The thing looks pretty good when it lands on the table. Then I poke it with a fork and it falls into small rubbery pieces. Doesn't taste like much, but the mustard sauce is all right. Then slowly a strange smell becomes evident... the rubberiness becomes nastier... the stench becomes stronger and distinctly sewer-like... Soon enough, the Chilean is holding her sweater over her mouth and beginning to gag. Meanwhile, the Australian is morosely pouring ketchup over her foie gras, which is bizarrely paired with gingerbread.

I breathed through my mouth and somehow got through two-thirds of my andouillette before I reaized exactly how gross it was. Later Googling revealed that the thing is stuffed with pig colon, which explains the uniquely fecal odor. But apparently there are whole associations of andouillette fans - to each his own, I suppose.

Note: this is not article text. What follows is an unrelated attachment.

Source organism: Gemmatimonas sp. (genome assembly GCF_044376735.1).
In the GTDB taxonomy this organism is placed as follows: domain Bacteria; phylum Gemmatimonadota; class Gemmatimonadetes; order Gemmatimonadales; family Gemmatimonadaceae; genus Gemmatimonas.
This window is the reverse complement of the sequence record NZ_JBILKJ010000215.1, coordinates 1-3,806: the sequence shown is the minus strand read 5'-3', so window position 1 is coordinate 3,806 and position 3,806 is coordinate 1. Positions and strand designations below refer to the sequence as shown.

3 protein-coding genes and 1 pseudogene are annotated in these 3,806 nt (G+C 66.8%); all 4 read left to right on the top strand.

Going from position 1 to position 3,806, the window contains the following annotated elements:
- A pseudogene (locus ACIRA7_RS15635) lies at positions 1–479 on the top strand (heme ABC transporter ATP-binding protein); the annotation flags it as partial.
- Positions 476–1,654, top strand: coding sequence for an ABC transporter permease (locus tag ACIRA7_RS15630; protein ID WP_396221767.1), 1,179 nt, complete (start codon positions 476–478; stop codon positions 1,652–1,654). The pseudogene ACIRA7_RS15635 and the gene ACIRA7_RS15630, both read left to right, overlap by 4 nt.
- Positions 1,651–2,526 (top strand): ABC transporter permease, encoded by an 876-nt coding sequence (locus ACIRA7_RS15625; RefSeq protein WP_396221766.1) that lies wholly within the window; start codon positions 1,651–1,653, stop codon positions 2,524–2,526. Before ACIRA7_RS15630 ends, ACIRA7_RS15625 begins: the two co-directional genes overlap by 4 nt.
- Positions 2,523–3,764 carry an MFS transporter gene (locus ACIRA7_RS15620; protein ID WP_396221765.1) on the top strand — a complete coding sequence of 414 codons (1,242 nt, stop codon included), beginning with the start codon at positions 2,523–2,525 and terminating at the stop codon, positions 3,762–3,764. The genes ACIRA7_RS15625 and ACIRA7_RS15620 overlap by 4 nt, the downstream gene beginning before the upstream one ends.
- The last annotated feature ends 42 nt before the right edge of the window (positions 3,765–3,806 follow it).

On Saturday, the sun came out and I got to see the prettier parts of the city. Old Lyon is touristy, but in an actually really nice kind of way. I visited a bookshop with a cave basement and an enormous volume of old choral scores, and a toy store where I learned how music boxes work (never really thought about it before, but it's a clever little system - there are tiny metal tines of different lengths, and as the cylinder turns little bumps hit the tines of the right pitches.) I spent a while talking to not one, but two old ceramics masters; one told me sadly about how the craft is dying out because young people don't care whether they buy cheap machine-produced plates, or artworks that arise as a collaboration between man and earth.